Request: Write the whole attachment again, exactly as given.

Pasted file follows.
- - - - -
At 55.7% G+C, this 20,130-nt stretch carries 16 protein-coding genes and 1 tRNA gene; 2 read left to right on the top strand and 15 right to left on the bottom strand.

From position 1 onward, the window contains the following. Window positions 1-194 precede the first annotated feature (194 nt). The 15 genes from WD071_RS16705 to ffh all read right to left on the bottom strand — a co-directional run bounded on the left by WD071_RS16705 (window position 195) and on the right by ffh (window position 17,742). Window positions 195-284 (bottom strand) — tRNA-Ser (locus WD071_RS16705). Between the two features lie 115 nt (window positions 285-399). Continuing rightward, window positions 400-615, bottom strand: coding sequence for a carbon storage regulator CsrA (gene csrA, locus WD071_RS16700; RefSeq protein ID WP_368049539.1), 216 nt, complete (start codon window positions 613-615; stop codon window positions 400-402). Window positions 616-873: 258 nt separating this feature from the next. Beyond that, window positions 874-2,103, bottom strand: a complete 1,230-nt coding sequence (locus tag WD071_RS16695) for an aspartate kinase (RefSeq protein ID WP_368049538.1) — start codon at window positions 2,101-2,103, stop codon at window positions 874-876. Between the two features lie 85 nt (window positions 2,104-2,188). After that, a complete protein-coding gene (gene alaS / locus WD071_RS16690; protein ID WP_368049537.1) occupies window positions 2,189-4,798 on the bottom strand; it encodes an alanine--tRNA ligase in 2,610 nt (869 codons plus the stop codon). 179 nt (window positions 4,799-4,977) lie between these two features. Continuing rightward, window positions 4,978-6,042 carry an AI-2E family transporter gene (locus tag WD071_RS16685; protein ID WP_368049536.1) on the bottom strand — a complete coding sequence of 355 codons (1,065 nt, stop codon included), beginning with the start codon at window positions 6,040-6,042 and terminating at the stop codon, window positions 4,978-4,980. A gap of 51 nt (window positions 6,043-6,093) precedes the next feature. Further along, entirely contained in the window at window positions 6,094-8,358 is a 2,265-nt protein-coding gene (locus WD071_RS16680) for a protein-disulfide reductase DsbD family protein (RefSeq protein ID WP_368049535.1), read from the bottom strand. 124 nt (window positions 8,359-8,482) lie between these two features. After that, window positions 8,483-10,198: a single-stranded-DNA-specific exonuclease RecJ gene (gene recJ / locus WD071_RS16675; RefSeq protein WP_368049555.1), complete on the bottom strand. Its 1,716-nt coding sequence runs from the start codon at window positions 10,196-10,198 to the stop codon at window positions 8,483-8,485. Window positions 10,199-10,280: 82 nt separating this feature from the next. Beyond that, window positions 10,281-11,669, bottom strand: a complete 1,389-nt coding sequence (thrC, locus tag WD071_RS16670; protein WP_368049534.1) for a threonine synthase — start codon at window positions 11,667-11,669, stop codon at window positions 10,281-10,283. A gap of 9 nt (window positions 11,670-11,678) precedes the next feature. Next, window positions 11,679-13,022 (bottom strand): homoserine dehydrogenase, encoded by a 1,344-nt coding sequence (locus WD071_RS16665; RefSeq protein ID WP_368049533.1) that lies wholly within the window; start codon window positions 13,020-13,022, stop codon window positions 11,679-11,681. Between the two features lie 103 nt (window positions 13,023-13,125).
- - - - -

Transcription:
At 55.7% G+C, this 20,130-nt stretch carries 16 protein-coding genes and 1 tRNA gene; 2 read left to right on the top strand and 15 right to left on the bottom strand.

From position 1 onward, the window contains the following. Window positions 1-194 precede the first annotated feature (194 nt). The 15 genes from WD071_RS16705 to ffh all read right to left on the bottom strand — a co-directional run bounded on the left by WD071_RS16705 (window position 195) and on the right by ffh (window position 17,742). Window positions 195-284 (bottom strand) — tRNA-Ser (locus WD071_RS16705). Between the two features lie 115 nt (window positions 285-399). Continuing rightward, window positions 400-615, bottom strand: coding sequence for a carbon storage regulator CsrA (gene csrA, locus WD071_RS16700; RefSeq protein ID WP_368049539.1), 216 nt, complete (start codon window positions 613-615; stop codon window positions 400-402). Window positions 616-873: 258 nt separating this feature from the next. Beyond that, window positions 874-2,103, bottom strand: a complete 1,230-nt coding sequence (locus tag WD071_RS16695) for an aspartate kinase (RefSeq protein ID WP_368049538.1) — start codon at window positions 2,101-2,103, stop codon at window positions 874-876. Between the two features lie 85 nt (window positions 2,104-2,188). After that, a complete protein-coding gene (gene alaS / locus WD071_RS16690; protein ID WP_368049537.1) occupies window positions 2,189-4,798 on the bottom strand; it encodes an alanine--tRNA ligase in 2,610 nt (869 codons plus the stop codon). 179 nt (window positions 4,799-4,977) lie between these two features. Continuing rightward, window positions 4,978-6,042 carry an AI-2E family transporter gene (locus tag WD071_RS16685; protein ID WP_368049536.1) on the bottom strand — a complete coding sequence of 355 codons (1,065 nt, stop codon included), beginning with the start codon at window positions 6,040-6,042 and terminating at the stop codon, window positions 4,978-4,980. A gap of 51 nt (window positions 6,043-6,093) precedes the next feature. Further along, entirely contained in the window at window positions 6,094-8,358 is a 2,265-nt protein-coding gene (locus WD071_RS16680) for a protein-disulfide reductase DsbD family protein (RefSeq protein ID WP_368049535.1), read from the bottom strand. 124 nt (window positions 8,359-8,482) lie between these two features. After that, window positions 8,483-10,198: a single-stranded-DNA-specific exonuclease RecJ gene (gene recJ / locus WD071_RS16675; RefSeq protein WP_368049555.1), complete on the bottom strand. Its 1,716-nt coding sequence runs from the start codon at window positions 10,196-10,198 to the stop codon at window positions 8,483-8,485. Window positions 10,199-10,280: 82 nt separating this feature from the next. Beyond that, window positions 10,281-11,669, bottom strand: a complete 1,389-nt coding sequence (thrC, locus tag WD071_RS16670; protein WP_368049534.1) for a threonine synthase — start codon at window positions 11,667-11,669, stop codon at window positions 10,281-10,283. A gap of 9 nt (window positions 11,670-11,678) precedes the next feature. Next, window positions 11,679-13,022 (bottom strand): homoserine dehydrogenase, encoded by a 1,344-nt coding sequence (locus WD071_RS16665; RefSeq protein ID WP_368049533.1) that lies wholly within the window; start codon window positions 13,020-13,022, stop codon window positions 11,679-11,681. Between the two features lie 103 nt (window positions 13,023-13,125).